“Cities for his chariots”: Solomon built military outposts for his chariots and horses. To defend his kingdom, these garrisons were probably located along key roads throughout the nation. All the cities listed (in verses 15-19), met this requirement.
Solomon had built many cities and forts, and places to house his chariots and his horses. He built all of this for protection of his land and for simple pleasure as well.
Verses 20-23: For “Solomon’s” instituting of forced labor, see the notes on (5:13-14; 5:15-16; see 2 Chron. 8:7-10).
1 Kings 9:20 “[And] all the people [that were] left of the Amorites, Hittites, Perizzites, Hivites, and Jebusites, which [were] not of the children of Israel,”
Who were not destroyed in the times of Joshua or since, but dwelt in several cities of the land of Israel from those times (see Judges 1:1). Which were not of the children of Israel; not natives of the land of Israel, though they might be proselytes, at least some of them.
Verses 21-22: “A tribute of bondservice”: I.e., “conscripted slave labor.” See note on 5:13. Only resident aliens permanently became part of this force since the law did not allow Israelites to make fellow-Israelites slaves against their will (Exodus 21:2-11; Lev. 25:44-46; Deut. 15:12-18). Additionally, verse 22 adds that he did not move someone from an established post, even for a specific project.
1 Kings 9:21 “Their children that were left after them in the land, whom the children of Israel also were not able utterly to destroy, upon those did Solomon levy a tribute of bondservice unto this day.”
The posterity of those left unsubdued in the times of Joshua.
“Whom the children of Israel also were not able utterly to destroy”: In later times, though now it is thought by some it was not for want of power, but because they had made a covenant with them, as the Gibeonites did. Therefore, they could not, because it would have been a breach of covenant to have destroyed them (see 2 Chron. 8:8).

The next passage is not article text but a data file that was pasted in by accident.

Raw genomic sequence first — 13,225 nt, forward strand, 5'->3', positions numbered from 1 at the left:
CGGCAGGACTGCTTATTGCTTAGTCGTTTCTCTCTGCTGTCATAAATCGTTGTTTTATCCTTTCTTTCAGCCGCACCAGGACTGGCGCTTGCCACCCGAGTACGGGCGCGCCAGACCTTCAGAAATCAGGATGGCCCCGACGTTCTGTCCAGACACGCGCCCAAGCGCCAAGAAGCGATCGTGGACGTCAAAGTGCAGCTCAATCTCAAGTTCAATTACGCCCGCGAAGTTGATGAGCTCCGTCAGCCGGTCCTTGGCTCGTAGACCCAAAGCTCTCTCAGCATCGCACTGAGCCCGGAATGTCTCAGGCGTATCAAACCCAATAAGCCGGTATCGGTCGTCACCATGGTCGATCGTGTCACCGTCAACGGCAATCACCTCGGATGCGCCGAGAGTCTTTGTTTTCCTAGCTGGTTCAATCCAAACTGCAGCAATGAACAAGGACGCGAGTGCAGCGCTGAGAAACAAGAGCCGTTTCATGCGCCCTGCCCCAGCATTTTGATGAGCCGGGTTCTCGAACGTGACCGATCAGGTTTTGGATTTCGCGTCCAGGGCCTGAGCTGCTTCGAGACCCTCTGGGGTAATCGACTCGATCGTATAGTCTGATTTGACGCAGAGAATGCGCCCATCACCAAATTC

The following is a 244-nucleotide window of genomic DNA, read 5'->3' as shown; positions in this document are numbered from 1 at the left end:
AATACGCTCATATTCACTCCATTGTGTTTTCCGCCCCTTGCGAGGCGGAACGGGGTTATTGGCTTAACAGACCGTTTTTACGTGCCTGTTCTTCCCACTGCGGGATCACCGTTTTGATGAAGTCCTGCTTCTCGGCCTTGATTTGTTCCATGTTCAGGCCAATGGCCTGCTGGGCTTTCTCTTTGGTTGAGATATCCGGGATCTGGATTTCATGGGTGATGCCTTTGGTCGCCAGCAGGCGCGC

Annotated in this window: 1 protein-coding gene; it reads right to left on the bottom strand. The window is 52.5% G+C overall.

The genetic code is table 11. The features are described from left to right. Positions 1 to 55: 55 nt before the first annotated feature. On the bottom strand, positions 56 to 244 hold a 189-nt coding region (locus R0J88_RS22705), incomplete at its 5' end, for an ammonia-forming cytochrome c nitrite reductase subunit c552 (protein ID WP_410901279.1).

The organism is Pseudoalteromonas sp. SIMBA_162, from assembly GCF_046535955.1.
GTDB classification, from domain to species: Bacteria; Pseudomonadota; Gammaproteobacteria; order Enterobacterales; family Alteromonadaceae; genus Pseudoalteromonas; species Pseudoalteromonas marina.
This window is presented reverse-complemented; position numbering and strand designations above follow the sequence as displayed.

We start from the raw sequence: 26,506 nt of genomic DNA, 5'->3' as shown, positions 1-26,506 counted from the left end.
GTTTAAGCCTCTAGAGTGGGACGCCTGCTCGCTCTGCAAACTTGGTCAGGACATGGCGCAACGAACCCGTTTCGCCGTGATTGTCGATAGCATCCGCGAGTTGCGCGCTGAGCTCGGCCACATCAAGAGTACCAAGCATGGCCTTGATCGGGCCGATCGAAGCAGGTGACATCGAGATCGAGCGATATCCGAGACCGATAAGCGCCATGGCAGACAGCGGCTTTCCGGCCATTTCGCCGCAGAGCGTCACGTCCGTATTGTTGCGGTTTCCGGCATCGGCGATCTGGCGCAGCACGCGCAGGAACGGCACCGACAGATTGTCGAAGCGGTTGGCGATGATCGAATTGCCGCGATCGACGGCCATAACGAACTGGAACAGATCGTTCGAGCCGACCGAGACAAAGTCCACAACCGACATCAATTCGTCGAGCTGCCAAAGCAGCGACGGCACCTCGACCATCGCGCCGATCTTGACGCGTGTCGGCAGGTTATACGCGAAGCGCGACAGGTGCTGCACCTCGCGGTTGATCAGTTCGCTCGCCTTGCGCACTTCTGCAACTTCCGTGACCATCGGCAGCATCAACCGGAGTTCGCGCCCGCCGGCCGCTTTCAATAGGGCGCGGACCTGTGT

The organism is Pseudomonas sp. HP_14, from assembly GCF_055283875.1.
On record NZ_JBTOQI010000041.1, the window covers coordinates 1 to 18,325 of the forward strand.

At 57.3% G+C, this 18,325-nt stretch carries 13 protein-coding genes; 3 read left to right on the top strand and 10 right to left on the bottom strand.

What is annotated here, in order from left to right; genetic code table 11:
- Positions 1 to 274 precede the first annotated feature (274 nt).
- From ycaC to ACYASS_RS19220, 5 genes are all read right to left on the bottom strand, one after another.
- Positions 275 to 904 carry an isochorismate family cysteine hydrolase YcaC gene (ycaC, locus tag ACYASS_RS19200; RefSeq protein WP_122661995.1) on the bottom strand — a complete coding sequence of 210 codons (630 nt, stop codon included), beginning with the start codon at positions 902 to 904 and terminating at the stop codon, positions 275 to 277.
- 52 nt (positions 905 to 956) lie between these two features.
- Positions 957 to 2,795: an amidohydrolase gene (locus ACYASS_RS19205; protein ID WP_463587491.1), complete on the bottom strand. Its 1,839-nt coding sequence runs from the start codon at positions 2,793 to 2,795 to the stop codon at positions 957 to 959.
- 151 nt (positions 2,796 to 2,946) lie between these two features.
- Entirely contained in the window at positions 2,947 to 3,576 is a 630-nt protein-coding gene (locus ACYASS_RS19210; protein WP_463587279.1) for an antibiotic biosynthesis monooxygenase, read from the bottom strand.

“Upon these did Solomon levy a tribute of bond service unto this day”: Not a tribute of money, which being poor they were not able to pay, but of service. And which being once laid on was continued, and even to the time of the writing of this book.
This is just saying they worked for Solomon and the Israelites, as bondsmen and women. Much of the hard labor was done by these people.
1 Kings 9:22 “But of the children of Israel did Solomon make no bondmen: but they [were] men of war, and his servants, and his princes, and his captains, and rulers of his chariots, and his horsemen.”
For that was contrary to the law; they might be hired servants, but not bond servants (Lev. 25:39).
“But they were men of war”: Which he kept in pay, a standing army, maintained even in time of peace. In case of necessity, should an enemy attempt to invade or surprise them.
“And his servants”: In his family and court, who had offices and employments there.
“And his princes”: Ministers of state, counsellors, governors of cities, etc.
“And his captains”: Officers in his army.
“And rulers of his chariots and his horsemen”: War chariots and troopers (see 1 Kings 9:19).
The Israelites worked in the army. Some of them were servants, but they did not do the heavy labor. Many of them were chosen for the leaders. Bondage was for the foreigners living in their land, not the Hebrews.
1 Kings 9:23 “These [were] the chief of the officers that [were] over Solomon’s work, five hundred and fifty, which bare rule over the people that wrought in the work.”
In building the above houses and cities.
“Five hundred and fifty which bore rule over the people that wrought in the work”: (In 2 Chronicles 8:10), they are said to be but two hundred and fifty; now it may be observed, as is by the Jewish writers, that there were three sorts of those rulers. The lowest rank and order of them consisted of 3300, the next of three hundred which were over the 3300, and being numbered with them made 3600 (2 Chron. 2:18). And the highest rank of them was two hundred and fifty, and the middlemost and highest being joined together, as they are here, made five hundred and fifty. Abarbinel reconciles the places thus; the two hundred and fifty were only over those that wrought in the temple. And the five hundred and fifty here were those that were over such that were employed in the various parts of the kingdom.
There were 550 men who were in authority over all the work. These were even over the men that Hiram had sent to do the wrought work.
1 Kings 9:24 “But Pharaoh’s daughter came up out of the city of David unto her house which [Solomon] had built for her: then did he build Millo.”
For the separate palace for “Pharaoh’s daughter” (see the note on 7:2-8).
We read earlier that Solomon built this wife, who was the daughter of Pharaoh, a separate house. She did not stay with the other wives and concubines of Solomon.
1 Kings 9:25 “And three times in a year did Solomon offer burnt offerings and peace offerings upon the altar which he built unto the LORD, and he burnt incense upon the altar that [was] before the LORD. So he finished the house.”
“Three times in a year” points to the three pilgrimage festivals: Unleavened Bread, Weeks, and Tabernacles (Exodus 23:14-16; 2 Chron. 8:12-16). Solomon was still worshiping God at this point, but his focus was increasingly on his wealth and his building projects.